The article "Former polytechnics spread their wings" (August 31) is notable for the repetition of the word "market" in conjunction with the development of the former polytechnics. Since 1988, these had been ruled by Government mini quangos formed of self-perpetuating boards with a required majority of businessmen and financiers. Once established, they were grafted onto the root stock of the older universities. Thus was Government able to change the idea of a university into that of a commercial organisation competing in a marketplace. As a result, the sector rapidly degenerated into a free-for-all concerned with the buying and selling of information disguised as knowledge.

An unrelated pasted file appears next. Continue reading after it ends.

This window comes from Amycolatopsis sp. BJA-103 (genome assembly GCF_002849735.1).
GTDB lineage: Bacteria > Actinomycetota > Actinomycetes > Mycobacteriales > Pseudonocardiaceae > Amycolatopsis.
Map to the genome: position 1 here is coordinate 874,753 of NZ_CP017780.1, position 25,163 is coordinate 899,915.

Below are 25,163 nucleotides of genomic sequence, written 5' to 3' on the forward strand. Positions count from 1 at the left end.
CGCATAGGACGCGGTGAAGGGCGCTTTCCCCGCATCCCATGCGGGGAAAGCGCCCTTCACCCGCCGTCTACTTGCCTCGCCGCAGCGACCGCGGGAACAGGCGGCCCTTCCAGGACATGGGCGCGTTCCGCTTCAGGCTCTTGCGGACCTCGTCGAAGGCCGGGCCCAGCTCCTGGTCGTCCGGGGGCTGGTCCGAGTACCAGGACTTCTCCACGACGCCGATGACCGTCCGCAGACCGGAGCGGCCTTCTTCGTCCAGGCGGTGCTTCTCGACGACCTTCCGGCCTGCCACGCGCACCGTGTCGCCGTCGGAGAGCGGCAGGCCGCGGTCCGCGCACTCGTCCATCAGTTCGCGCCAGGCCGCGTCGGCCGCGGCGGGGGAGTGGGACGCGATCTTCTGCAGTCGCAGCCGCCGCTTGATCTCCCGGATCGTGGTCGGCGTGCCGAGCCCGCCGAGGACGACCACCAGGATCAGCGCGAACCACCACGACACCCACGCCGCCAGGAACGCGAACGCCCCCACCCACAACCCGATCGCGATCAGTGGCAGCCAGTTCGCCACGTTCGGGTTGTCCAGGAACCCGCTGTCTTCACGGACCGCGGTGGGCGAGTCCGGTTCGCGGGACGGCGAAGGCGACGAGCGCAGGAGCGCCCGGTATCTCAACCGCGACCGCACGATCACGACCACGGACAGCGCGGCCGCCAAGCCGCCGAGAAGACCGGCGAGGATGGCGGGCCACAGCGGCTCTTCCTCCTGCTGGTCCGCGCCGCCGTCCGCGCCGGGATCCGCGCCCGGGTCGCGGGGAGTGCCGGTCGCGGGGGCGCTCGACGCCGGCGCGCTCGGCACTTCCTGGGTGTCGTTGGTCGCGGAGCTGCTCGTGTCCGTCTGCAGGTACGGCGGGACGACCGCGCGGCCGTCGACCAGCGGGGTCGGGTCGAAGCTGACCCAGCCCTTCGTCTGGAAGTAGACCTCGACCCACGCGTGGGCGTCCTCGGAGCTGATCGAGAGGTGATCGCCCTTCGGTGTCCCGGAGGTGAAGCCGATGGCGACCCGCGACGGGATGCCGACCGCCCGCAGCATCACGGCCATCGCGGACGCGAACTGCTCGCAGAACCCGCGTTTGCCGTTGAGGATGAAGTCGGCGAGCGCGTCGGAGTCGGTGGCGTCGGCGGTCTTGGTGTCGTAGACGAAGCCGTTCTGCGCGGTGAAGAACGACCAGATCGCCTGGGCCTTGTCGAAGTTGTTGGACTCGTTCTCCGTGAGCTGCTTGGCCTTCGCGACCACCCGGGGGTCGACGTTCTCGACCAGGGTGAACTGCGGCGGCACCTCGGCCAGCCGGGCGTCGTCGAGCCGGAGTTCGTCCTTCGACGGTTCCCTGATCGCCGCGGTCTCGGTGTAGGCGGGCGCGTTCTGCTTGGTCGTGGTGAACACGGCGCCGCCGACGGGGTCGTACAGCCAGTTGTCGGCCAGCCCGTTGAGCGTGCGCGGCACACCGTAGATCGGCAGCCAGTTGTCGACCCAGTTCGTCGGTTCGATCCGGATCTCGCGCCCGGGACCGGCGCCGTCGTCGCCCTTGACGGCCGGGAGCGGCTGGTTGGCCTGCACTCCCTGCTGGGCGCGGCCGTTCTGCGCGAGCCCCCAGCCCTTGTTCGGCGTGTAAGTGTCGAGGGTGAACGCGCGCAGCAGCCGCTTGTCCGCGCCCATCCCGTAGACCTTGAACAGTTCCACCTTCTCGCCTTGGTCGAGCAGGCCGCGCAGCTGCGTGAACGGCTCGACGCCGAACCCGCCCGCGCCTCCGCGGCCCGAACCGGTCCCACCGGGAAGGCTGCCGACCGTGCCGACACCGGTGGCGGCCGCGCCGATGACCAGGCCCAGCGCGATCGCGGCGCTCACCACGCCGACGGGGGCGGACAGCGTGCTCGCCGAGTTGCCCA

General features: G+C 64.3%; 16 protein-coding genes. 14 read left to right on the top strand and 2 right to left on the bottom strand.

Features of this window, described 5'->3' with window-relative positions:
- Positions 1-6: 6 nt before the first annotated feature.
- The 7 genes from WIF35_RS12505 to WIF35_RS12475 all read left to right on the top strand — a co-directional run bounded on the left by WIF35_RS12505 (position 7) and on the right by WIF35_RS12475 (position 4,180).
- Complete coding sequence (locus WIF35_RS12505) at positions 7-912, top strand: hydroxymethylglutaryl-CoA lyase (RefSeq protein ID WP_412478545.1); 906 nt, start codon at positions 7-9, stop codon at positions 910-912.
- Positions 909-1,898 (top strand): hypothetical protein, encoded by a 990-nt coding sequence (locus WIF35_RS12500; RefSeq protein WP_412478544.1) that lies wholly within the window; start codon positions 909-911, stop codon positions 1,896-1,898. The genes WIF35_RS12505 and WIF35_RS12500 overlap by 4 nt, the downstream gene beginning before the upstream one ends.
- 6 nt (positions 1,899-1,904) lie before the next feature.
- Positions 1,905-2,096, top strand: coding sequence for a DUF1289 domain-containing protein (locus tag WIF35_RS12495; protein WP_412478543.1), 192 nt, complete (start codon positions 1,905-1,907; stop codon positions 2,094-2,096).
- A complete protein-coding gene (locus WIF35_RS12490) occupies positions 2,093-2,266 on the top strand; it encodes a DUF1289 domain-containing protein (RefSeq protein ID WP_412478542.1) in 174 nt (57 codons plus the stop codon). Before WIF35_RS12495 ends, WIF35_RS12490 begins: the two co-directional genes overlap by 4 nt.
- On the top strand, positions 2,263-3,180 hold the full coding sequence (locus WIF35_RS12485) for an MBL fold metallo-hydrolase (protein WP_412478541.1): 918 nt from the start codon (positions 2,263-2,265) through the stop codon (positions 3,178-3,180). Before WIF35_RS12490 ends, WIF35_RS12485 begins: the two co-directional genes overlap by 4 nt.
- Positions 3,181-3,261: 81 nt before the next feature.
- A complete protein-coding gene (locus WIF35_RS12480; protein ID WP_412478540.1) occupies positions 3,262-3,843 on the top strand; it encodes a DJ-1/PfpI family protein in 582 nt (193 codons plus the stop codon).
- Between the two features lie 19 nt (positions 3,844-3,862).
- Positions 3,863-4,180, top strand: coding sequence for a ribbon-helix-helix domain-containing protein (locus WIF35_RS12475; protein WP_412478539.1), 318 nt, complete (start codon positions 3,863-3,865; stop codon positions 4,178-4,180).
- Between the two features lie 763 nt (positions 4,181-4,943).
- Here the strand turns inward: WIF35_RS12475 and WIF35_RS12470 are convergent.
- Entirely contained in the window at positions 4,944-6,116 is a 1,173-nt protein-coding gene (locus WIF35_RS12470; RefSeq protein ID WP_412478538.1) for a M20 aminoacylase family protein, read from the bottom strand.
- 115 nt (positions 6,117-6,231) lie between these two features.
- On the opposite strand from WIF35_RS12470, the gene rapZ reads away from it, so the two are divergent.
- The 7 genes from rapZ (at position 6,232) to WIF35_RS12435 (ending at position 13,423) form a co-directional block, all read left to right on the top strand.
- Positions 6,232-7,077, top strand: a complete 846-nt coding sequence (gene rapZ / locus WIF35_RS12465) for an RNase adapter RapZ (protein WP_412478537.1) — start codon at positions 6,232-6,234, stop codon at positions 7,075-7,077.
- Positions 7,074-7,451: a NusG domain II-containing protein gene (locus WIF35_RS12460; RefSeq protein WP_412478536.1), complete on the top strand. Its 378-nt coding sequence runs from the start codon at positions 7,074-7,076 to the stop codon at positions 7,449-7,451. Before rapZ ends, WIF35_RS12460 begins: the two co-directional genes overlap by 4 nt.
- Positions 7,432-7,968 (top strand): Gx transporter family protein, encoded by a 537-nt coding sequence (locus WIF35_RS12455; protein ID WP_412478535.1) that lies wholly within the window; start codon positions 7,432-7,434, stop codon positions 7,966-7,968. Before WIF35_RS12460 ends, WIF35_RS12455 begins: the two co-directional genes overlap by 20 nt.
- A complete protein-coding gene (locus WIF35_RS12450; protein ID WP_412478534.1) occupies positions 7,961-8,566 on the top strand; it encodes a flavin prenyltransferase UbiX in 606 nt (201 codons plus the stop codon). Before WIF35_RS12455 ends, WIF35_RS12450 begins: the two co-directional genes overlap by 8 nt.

Governments of both political persuasions can look back on the past 20 years and claim that they have brought higher education to the point where it responds to their agenda.
Within that narrow framework this is no doubt true; but to what extent has the greater cause of the advancement of human knowledge been served?